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I'm retiring soon, Any Suggestions?

Although this is a financial forum, my insights may or may not be useful.
Life experiences mold and change everyone.  This is a major life change.  Expect the unexpected.
You just cannot prepare for what will happen, the way you prepared for aspects of your life up to now.
For me, the hardest thing that I have had to deal with is the unexpected loss of a healthy, vital friend who I loved, adored and respected, to a brutal aggressive illness which I learned about this week.  Spend time with the people you care about most.  The other details will take care of themselves if you have made it this far.  Good luck and enjoy.
Financially, assuming your rental is in the same area as your new home, instead of selling it you could roll it over into your future retirement home.  You would have to rent the "retirement home" for awhile before moving in, but you would save some of the capital gains tax, particularly if you lived in it the rest of your life.  Check with a tax adviser. 
When your income goes down you can begin rolling money over into a Roth from your traditional IRA.  Plan to do enough each year to keep you in the lower tax bracket (if your pension doesn't go up).  Before downsizing your regular home you may want to move to a state with no state income tax on your rollovers.
bigchrisb - Thanks,
I think I need to sit down with my wife and discuss what we want to do. Prioritize the list, plan it, then do it.
I like the idea of volunteering at non-profit orgs. there is library and hospital where I can volunteer.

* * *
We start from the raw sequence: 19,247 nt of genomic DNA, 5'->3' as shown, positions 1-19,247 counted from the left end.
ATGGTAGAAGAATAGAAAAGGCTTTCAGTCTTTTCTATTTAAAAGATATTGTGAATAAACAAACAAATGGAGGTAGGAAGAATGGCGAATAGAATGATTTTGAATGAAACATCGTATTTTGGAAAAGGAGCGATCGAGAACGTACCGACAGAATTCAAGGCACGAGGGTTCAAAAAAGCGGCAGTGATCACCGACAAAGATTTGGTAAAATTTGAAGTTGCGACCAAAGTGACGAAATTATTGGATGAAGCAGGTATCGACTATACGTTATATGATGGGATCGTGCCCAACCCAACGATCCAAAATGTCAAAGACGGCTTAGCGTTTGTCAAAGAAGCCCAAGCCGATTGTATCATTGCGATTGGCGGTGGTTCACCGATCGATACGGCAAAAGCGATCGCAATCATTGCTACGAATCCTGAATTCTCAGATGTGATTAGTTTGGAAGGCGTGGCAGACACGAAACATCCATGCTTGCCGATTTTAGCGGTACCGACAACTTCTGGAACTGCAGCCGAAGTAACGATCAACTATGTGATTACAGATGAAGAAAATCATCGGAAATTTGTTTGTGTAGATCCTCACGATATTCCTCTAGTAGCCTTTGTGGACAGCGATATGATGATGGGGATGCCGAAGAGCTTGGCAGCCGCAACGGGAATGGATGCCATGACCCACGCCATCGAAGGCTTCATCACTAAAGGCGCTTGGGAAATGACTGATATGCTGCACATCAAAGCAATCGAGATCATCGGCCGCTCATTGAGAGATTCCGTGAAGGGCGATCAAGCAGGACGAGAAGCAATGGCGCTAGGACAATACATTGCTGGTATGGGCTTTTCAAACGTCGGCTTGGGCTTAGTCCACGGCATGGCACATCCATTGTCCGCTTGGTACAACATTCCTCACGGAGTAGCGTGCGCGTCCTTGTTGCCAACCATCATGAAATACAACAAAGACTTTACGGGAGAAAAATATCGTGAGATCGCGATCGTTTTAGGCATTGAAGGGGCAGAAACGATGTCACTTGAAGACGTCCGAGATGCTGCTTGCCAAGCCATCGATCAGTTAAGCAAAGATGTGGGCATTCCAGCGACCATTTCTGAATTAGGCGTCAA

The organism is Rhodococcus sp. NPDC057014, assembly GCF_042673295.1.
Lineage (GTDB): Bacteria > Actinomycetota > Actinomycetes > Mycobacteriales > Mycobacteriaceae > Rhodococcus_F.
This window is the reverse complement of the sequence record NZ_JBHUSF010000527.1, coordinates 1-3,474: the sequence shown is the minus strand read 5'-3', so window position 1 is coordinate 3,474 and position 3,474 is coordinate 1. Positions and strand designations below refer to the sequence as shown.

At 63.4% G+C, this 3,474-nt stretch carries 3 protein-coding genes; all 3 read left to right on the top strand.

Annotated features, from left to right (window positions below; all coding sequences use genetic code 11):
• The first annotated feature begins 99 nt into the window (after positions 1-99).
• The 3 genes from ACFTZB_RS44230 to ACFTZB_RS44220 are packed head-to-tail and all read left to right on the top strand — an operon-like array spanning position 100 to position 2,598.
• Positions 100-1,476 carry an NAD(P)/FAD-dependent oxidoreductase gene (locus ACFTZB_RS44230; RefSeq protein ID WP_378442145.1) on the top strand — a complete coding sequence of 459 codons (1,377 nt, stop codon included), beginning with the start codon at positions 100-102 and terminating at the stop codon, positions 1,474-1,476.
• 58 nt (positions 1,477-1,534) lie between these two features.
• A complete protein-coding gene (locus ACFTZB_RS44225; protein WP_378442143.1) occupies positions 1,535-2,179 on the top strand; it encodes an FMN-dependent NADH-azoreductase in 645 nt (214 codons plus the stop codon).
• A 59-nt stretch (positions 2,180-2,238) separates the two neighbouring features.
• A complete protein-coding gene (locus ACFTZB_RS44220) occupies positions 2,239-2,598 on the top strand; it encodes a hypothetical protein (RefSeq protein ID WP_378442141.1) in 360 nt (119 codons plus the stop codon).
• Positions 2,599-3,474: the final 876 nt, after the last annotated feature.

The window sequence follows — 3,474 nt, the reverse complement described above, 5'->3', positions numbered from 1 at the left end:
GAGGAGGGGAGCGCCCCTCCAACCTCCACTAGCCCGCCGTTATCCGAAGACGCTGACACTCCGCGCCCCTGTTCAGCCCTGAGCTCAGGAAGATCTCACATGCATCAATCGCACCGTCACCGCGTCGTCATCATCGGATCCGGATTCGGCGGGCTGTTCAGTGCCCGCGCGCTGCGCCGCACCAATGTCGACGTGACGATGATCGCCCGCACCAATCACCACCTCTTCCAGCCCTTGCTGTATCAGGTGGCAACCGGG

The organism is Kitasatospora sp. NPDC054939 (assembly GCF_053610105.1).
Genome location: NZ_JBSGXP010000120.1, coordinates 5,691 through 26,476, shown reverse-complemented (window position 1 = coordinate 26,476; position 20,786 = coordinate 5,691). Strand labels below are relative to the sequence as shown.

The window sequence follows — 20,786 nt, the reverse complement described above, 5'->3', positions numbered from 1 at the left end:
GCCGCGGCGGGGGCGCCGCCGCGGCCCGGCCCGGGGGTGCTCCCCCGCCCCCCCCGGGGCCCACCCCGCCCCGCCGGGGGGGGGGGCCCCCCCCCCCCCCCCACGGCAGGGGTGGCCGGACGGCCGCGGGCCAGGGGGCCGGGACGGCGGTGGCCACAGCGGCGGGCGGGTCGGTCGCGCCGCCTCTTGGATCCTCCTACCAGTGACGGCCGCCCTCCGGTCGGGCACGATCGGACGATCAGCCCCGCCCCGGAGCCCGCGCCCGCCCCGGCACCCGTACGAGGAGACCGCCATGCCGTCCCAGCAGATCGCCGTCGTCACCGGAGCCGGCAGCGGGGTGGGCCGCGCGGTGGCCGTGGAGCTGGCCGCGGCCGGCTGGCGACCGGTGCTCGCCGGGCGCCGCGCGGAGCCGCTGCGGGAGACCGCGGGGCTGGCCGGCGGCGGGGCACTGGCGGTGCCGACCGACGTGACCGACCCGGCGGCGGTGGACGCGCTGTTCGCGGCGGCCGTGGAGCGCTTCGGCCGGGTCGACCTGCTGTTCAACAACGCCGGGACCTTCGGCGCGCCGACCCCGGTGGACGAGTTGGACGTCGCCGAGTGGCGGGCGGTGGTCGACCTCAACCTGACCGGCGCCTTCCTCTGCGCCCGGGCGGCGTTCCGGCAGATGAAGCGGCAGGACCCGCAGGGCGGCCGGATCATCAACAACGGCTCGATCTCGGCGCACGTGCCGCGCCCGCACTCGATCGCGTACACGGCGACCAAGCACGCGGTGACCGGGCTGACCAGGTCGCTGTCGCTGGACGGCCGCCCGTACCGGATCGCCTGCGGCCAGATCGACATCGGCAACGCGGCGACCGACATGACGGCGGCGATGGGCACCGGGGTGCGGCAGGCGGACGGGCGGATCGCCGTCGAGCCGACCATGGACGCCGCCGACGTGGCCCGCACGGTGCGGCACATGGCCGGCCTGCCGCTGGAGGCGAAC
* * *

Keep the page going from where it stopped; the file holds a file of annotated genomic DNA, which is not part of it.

thanks again for your advice.

Siobhan - excellent point!


Time is valuable. I will have enough and should maximize the return on time investment.


Primm - Thanks! 

your insight is very useful.  Expect the unexpected! Spend the time with the people I care!

I will keep them in mind.

thank you for your advice.
You have reached financial freedom, not retirement. That means you get to choose how you spend your time whether that is a second career that interests you, travel, staying healthy, working around the house, volunteering, etc. You need to still have a purpose that is meaningful to you. I will recommend a book for you:


And this one is just fun, but not appropriate for work...

 The Position of FU - Spoof of The Gambler

That's all I have to say on the subject...
You have done awesome, enjoy.
I didn't think about moving into the rental house. It is free and clear so there is no mortgage but tax and insurance. However I lose the rental income if I move into the rental. Or maybe I can move into the rental in later year of my retirement. I plan to spend my money as much as possible. Getting a nice expensive car is my first gift of retirement. And nice trip with my wife would be next in my immediate actions.
Definitely I would speak to my CPA to plan my finance and tax situation.
Good point. Financial freedom, not retirement. I will definitely get those books and read them.
First of all, congrats on making it to the end of your working life and on accumulating a substantial portfolio.  I retired 18 months ago at 64, and now I could not imagine sitting in a cubicle for 10 hours a day.
You did a good job of informing the community about your assets and potential income, but retirement is no different to working in that it doesn't matter what you earn, it's what you spend that counts, so the first thing I would recommend is to create a budget to ensure that you are not spending too aggressively.
Spending.  The transition from saving/accumulating to spending has been more difficult than we expected.  It would be interesting to hear from other recent retirees on this.  Out Tax Guy tells us that we need to spend more!!!!
Healthcare.  You are retiring at 60ish.  Medicare is 5 years away.  How are you going to bridge the gap?  What will that cost?
The Wife!  We get along just fine, at least I think so:-)  We have had non of the problems that other members seem to have had.
To stay healthy, get some exercise.  We walk to Starbucks every morning for coffee, so we are now part of the early morning community with our Starbucks Buddies.  "You wanna go where everybody knows your name".